The research ends with evidence of substantial transformation in the culture, organization, instruction, and outcomes of San Diego's schools but also with the changing of many members of the leadership team. The future will reveal whether the reforms with be sustained in the long run and whether San Diego's bet on professional learning—enforced from the top down as a key lever for change—will ultimately strengthen the teaching and learning capacities of local schools from the inside out.
Building Systems of Support for Classroom Teachers Working with Second Language Learners
A Report Prepared for The Center for Strengthening the Teaching Profession by Ana M. Elfers, Tom Stritikus, Kristin Percy Calaff, Kerry Soo Von Esch, Audrey Lucero, Michael S. Knapp, & Margaret L. Plecki, July 2009.
A Case of Successful Teaching Policy: Connecticut's Long-Term Efforts to Improve Teaching and Learning
A Research Report by Suzanne M. Wilson, Linda Darling-Hammond, and Barnett Berry, February 2001.Description:
This Research Report describes 15-years' worth of successful effort by Connecticut to implement a comprehensive set of teaching quality policies to support improved student learning. The authors hypothesize that the power of Connecticut's teaching policy reform lies not simply in their comprehensiveness and in the state's political stability over the last decade but also in the power of policies to build capacity in teachers, students, administrators, teacher educators and state department staff. A Policy Brief based on this report is also available.Abstract:PDFBriefAbstractOriginal Study
In this monograph, the authors describe Connecticut's long-term efforts to implement a comprehensive set of teaching quality policies to support improved student learning. The authors begin by describing the 15-year evolution of policies designed to recruit, prepare, and support teachers, while also creating greater accountability for the acquisition of knowledge and skills on the part of both students and teachers. That description is followed by a summary of the large concomitant gains in student achievement in both mathematics and literacy and an evaluation of competing explanations for these gains. The authors conclude by hypothesizing that the power of Connecticut's teaching policy reforms lies not simply in their comprehensiveness and in the state's political stability over the last decade but also in the power of the policies to build capacity in all participants: teachers, students, administrators, teacher educators, and state department staff alike.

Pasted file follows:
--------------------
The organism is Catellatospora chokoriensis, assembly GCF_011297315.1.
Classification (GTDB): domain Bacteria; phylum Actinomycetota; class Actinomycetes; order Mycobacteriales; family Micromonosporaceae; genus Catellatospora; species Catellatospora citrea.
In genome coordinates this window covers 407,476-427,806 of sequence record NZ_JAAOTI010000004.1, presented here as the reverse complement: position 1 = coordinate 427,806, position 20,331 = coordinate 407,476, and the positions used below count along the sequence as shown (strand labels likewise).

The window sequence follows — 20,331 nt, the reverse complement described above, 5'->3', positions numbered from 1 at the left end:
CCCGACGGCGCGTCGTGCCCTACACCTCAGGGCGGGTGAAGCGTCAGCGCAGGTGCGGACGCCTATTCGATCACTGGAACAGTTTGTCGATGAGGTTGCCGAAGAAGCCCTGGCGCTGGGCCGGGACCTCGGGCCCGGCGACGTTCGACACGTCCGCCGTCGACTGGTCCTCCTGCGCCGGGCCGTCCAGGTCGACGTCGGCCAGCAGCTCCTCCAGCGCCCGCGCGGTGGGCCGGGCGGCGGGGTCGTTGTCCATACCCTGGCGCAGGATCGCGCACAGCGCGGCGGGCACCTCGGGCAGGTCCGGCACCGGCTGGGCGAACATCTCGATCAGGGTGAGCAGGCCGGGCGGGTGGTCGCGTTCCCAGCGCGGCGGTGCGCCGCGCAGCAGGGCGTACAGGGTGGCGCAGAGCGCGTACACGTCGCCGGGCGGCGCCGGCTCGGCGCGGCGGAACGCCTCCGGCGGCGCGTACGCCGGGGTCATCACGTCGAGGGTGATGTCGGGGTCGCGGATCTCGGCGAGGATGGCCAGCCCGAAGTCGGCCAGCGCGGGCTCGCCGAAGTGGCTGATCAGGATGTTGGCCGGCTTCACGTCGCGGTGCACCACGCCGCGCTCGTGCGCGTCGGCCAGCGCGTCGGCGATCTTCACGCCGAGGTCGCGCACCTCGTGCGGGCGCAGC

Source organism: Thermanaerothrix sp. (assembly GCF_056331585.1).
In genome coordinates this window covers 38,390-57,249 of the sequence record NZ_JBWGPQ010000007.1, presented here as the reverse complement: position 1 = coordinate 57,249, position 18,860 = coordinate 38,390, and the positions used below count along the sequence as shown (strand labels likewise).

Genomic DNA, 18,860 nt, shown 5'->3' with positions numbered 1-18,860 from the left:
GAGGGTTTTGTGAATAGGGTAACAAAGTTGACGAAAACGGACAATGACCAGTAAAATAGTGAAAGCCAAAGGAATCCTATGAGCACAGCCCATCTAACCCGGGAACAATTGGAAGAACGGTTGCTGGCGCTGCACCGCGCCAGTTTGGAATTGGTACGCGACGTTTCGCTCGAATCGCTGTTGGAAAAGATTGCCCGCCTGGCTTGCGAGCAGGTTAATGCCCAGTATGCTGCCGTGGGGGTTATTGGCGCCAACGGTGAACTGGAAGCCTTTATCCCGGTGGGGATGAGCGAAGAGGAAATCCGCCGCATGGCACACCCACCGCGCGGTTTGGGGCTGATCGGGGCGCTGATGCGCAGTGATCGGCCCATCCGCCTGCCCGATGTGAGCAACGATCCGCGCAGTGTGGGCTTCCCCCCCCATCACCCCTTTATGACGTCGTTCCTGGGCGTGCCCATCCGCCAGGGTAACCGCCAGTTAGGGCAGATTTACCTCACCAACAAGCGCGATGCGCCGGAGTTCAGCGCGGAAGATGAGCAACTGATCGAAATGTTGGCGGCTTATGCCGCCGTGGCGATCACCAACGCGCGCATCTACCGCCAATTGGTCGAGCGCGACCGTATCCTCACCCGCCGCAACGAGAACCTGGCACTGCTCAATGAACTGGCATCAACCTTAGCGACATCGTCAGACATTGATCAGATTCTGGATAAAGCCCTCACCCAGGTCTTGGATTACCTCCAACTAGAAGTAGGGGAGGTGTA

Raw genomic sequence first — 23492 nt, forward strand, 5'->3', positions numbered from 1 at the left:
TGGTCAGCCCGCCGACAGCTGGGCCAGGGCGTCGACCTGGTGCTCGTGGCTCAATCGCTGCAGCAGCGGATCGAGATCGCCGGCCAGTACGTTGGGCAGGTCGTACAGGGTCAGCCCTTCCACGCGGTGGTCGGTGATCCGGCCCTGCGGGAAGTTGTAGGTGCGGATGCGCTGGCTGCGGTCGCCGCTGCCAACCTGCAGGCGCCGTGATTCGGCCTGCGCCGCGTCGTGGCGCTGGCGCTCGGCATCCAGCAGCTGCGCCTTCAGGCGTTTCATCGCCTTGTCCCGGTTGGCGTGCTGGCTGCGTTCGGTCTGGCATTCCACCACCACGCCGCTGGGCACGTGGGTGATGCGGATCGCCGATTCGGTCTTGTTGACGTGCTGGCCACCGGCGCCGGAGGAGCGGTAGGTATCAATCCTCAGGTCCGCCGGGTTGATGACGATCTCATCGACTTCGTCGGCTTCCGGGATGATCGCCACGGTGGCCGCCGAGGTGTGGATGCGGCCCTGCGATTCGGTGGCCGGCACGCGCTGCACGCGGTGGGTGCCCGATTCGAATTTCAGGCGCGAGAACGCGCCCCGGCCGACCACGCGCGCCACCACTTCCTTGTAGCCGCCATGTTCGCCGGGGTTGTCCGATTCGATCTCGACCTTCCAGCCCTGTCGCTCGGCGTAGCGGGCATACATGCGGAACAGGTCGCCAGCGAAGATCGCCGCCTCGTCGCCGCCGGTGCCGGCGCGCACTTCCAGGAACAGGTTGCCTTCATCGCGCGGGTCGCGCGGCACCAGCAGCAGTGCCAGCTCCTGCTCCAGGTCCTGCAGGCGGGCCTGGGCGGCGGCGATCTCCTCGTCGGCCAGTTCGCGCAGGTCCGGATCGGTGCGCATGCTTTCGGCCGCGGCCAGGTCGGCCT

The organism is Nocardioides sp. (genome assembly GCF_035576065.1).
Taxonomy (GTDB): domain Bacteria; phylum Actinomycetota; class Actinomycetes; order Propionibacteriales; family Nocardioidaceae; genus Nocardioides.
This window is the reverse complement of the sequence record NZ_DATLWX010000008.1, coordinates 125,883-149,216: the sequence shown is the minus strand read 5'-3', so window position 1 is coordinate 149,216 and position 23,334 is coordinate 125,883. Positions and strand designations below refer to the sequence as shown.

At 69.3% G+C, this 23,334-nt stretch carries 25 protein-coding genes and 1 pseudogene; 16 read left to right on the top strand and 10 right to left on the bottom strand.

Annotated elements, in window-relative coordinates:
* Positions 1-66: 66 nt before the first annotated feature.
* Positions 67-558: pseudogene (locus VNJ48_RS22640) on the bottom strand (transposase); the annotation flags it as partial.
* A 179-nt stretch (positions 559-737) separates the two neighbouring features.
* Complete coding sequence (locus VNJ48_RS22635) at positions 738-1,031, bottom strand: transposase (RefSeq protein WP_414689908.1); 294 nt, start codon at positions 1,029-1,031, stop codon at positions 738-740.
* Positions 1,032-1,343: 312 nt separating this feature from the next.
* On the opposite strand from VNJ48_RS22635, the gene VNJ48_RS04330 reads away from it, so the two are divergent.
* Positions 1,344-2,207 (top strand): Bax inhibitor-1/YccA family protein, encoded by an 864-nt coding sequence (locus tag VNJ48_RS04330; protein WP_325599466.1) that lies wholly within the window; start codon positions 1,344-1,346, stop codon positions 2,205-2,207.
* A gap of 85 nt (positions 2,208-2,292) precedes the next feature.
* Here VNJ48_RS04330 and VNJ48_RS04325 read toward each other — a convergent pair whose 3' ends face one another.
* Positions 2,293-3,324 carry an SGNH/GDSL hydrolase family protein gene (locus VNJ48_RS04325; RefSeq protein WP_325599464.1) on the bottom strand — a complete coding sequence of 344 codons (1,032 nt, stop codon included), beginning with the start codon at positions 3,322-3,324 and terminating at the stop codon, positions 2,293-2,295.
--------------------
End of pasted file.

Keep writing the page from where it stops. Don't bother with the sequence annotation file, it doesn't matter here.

Central Office Transformation for District-wide Teaching and Learning Improvement
A Research Report in collaboration with The Wallace Foundation by Meredith I. Honig, Michael A. Copland, Lydia Rainey, Juli Anna Lorton, & Morena Newton, with the assistance of Elizabeth Matson, Lisa Pappas, & Bethany Rogers, April 2010.
Connecticut's Story: A Model of State Teaching Policy
Policy Brief 4, June 2001.
Connecting Districts to the Policy Dialogue: A Review of Literature on the Relationship of Districts with States, Schools, and Communities
A Working Paper by Julie A. Marsh, September 2000.Description:
This Working Paper reviews literature about the key roles that districts play in supporting improvements in teaching and learning, including the district role in implementing state policies and enacting school-level change and what the key factors are that enable districts to effectively support improvements. It also considers how community involvement and collaboration contribute to districts' improvement efforts. The paper suggests directions for future research to advance the state of knowledge on school districts.Abstract:PDFAbstractOriginal Study
The current wave of education reform pays little attention to school districts. State and federal policies have increasingly identified schools as the most important units of change-rendering local districts virtual non-actors in the process of educational improvement (Elmore, 1993, 1997a; Elmore and Burney, 1999; Fullan, forthcoming; Massell and Goertz, 1999; Spillane, 1996). The focus on state-level education standards, curriculum frameworks, assessment, and accountability systems, along with state and federal efforts to serve specific populations through categorical programs, restructure schools, increase site-based decision-making, and introduce greater parental choice exemplify this trend in education policy. To some reformers, school districts are the problem. Critics claim that they have no empirically significant role to play, are inconsistent with sound policy, and are inefficient bureaucratic institutions (Chubb and Moe, 1990; Elmore, 1993, citing Finn, 1991). To other observers, school districts have become overly politicized and unresponsive to public, teacher, and student needs (Hill, 1999). Other policymakers simply view districts as relatively insignificant go-betweens through which policies and funding must pass to reach the more important school-level actors. Finally, some reformers have invented new organizational forms and networks (e.g., New American Schools Development Corporation) that bypass districts in order to directly target resources and support to schools.
Despite this trend in policy, an increasing number of studies in the past decade or so have documented the key roles that districts play in supporting improvements in teaching and learning-building a strong case that school districts matter (Spillane, 1996). The following paper examines this emerging body of literature and attempts to answer the following questions:
- What roles do school districts play in efforts to improve teaching and learning? How do they affect the implementation of state policies and the enactment of school-level changes?
- What are the key factors that enable districts to effectively support improvements in teaching and learning?